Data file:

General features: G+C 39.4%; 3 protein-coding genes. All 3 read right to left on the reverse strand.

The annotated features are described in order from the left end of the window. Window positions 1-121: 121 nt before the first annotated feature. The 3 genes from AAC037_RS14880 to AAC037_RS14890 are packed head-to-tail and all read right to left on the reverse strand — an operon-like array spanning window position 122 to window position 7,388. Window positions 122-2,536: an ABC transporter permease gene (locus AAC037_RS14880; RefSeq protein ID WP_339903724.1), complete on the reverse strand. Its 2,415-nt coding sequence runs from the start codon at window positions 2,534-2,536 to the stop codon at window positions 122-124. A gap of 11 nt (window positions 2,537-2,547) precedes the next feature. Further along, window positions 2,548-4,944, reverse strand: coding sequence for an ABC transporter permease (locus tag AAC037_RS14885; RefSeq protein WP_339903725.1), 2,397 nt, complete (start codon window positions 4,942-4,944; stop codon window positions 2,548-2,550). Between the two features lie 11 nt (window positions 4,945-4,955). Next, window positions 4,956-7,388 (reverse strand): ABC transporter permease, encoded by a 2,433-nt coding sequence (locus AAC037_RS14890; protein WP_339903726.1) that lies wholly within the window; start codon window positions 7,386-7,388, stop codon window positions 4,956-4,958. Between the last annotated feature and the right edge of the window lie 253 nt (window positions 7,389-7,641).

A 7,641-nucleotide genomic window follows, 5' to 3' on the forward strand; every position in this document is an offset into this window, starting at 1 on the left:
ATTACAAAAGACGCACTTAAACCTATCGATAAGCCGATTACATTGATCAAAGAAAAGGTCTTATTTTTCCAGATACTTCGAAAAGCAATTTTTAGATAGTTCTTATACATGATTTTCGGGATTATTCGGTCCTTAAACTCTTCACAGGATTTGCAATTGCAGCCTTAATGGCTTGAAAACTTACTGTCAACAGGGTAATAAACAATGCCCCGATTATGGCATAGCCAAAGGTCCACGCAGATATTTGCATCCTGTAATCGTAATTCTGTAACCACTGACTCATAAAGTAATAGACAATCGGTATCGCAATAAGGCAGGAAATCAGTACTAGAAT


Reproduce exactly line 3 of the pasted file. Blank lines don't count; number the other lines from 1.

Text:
A 7,641-nucleotide genomic window follows, 5' to 3' on the forward strand; every position in this document is an offset into this window, starting at 1 on the left: